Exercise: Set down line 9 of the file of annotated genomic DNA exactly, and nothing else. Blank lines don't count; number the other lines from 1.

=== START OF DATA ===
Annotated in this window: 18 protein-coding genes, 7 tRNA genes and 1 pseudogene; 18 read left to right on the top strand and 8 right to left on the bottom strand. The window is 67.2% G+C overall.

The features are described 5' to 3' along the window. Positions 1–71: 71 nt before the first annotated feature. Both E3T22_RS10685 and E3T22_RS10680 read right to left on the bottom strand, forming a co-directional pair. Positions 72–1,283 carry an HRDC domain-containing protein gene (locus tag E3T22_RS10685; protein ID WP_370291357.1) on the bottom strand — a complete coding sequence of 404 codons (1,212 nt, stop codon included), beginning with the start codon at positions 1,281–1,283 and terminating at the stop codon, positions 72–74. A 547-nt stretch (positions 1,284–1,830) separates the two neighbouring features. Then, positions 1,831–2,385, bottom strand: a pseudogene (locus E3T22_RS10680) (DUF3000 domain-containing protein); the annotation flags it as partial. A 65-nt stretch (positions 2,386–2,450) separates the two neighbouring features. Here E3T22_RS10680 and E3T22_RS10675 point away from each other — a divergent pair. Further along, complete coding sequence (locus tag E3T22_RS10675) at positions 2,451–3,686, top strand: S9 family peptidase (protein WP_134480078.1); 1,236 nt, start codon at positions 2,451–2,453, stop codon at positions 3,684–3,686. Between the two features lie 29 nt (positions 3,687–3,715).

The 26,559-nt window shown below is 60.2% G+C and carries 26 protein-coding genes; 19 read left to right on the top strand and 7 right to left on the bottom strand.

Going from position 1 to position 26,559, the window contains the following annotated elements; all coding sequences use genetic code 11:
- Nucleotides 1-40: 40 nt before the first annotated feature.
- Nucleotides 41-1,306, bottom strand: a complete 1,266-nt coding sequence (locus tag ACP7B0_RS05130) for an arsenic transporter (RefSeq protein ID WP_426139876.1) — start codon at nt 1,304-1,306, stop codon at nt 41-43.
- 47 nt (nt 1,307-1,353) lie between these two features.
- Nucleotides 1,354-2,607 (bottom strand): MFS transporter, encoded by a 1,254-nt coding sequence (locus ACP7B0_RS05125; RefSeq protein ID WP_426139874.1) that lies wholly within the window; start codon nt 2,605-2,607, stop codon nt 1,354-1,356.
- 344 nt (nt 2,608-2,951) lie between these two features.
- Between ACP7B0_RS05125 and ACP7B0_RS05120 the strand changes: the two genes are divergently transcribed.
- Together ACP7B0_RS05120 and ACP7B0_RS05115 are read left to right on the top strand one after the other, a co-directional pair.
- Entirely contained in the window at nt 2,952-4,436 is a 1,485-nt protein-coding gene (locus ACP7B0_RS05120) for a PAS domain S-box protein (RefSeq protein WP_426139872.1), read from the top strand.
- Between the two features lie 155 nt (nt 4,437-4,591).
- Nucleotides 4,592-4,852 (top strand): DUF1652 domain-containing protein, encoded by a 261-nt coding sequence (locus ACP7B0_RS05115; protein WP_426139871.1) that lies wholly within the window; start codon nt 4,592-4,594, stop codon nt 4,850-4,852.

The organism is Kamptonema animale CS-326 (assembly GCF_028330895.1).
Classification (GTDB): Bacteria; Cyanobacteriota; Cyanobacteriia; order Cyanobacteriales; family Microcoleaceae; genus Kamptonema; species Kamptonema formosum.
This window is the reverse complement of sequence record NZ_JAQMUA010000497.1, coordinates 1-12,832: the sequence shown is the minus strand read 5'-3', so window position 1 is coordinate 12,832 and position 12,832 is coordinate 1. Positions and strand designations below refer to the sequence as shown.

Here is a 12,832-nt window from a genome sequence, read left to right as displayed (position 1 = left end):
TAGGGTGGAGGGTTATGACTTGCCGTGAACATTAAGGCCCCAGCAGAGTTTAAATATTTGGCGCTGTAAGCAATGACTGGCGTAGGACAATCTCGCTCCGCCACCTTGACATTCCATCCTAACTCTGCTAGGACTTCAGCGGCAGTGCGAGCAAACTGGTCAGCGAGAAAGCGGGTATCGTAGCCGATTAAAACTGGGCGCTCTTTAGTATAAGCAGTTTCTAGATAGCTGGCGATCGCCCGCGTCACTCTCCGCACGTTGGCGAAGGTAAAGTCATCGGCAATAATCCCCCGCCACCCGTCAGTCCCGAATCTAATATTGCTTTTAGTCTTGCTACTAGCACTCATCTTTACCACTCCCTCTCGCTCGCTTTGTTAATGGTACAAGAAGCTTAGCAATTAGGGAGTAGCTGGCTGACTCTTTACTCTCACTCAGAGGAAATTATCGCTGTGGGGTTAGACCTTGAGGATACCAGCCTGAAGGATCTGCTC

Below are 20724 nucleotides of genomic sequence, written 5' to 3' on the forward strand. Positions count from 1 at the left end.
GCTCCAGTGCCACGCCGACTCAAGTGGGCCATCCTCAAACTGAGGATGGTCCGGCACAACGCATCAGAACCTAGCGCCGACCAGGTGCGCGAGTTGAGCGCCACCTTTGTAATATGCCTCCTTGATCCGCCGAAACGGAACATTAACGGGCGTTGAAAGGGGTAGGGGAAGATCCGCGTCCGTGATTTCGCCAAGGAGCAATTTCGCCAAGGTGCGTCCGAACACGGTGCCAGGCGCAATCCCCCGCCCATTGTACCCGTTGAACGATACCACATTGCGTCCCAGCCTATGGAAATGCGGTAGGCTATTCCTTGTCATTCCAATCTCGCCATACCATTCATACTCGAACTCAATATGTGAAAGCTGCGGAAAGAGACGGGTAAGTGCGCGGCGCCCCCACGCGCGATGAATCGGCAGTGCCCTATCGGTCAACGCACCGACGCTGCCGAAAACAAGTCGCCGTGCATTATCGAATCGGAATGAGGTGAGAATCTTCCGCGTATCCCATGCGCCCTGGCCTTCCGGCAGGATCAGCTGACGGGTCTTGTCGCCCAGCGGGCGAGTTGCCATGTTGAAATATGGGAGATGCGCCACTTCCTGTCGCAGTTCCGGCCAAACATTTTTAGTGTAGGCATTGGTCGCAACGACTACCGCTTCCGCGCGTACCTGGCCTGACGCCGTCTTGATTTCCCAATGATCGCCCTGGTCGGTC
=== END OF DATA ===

- 344 nt (nt 2,608-2,951) lie between these two features.